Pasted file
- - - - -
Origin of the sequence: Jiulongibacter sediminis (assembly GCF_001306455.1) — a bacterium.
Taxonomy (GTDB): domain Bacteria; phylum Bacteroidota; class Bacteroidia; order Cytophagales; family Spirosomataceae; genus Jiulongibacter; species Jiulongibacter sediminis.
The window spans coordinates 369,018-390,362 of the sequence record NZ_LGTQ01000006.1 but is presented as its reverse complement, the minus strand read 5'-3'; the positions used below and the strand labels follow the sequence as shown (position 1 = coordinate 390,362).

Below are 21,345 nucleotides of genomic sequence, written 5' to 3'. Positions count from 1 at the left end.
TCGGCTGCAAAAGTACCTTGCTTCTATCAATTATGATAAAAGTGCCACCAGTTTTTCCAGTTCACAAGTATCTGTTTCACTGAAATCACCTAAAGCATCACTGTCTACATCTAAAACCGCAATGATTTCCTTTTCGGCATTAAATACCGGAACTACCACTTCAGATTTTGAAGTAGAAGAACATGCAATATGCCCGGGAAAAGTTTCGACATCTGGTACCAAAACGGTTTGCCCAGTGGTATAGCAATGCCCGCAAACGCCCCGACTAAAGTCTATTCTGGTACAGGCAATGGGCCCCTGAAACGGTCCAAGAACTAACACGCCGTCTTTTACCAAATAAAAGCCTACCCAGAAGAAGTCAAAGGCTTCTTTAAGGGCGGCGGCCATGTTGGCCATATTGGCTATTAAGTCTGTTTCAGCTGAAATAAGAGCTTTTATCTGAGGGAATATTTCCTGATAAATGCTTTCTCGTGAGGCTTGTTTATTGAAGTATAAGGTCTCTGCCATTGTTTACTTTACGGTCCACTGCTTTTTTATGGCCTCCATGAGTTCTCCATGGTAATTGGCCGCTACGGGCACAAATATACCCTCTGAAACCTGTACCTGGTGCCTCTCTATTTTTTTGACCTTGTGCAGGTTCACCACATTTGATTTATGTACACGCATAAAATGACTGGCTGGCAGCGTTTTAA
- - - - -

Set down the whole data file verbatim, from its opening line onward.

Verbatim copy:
Origin of the sequence: Jiulongibacter sediminis (assembly GCF_001306455.1) — a bacterium.
Taxonomy (GTDB): domain Bacteria; phylum Bacteroidota; class Bacteroidia; order Cytophagales; family Spirosomataceae; genus Jiulongibacter; species Jiulongibacter sediminis.
The window spans coordinates 369,018-390,362 of the sequence record NZ_LGTQ01000006.1 but is presented as its reverse complement, the minus strand read 5'-3'; the positions used below and the strand labels follow the sequence as shown (position 1 = coordinate 390,362).

Below are 21,345 nucleotides of genomic sequence, written 5' to 3'. Positions count from 1 at the left end.
TCGGCTGCAAAAGTACCTTGCTTCTATCAATTATGATAAAAGTGCCACCAGTTTTTCCAGTTCACAAGTATCTGTTTCACTGAAATCACCTAAAGCATCACTGTCTACATCTAAAACCGCAATGATTTCCTTTTCGGCATTAAATACCGGAACTACCACTTCAGATTTTGAAGTAGAAGAACATGCAATATGCCCGGGAAAAGTTTCGACATCTGGTACCAAAACGGTTTGCCCAGTGGTATAGCAATGCCCGCAAACGCCCCGACTAAAGTCTATTCTGGTACAGGCAATGGGCCCCTGAAACGGTCCAAGAACTAACACGCCGTCTTTTACCAAATAAAAGCCTACCCAGAAGAAGTCAAAGGCTTCTTTAAGGGCGGCGGCCATGTTGGCCATATTGGCTATTAAGTCTGTTTCAGCTGAAATAAGAGCTTTTATCTGAGGGAATATTTCCTGATAAATGCTTTCTCGTGAGGCTTGTTTATTGAAGTATAAGGTCTCTGCCATTGTTTACTTTACGGTCCACTGCTTTTTTATGGCCTCCATGAGTTCTCCATGGTAATTGGCCGCTACGGGCACAAATATACCCTCTGAAACCTGTACCTGGTGCCTCTCTATTTTTTTGACCTTGTGCAGGTTCACCACATTTGATTTATGTACACGCATAAAATGACTGGCTGGCAGCGTTTTAA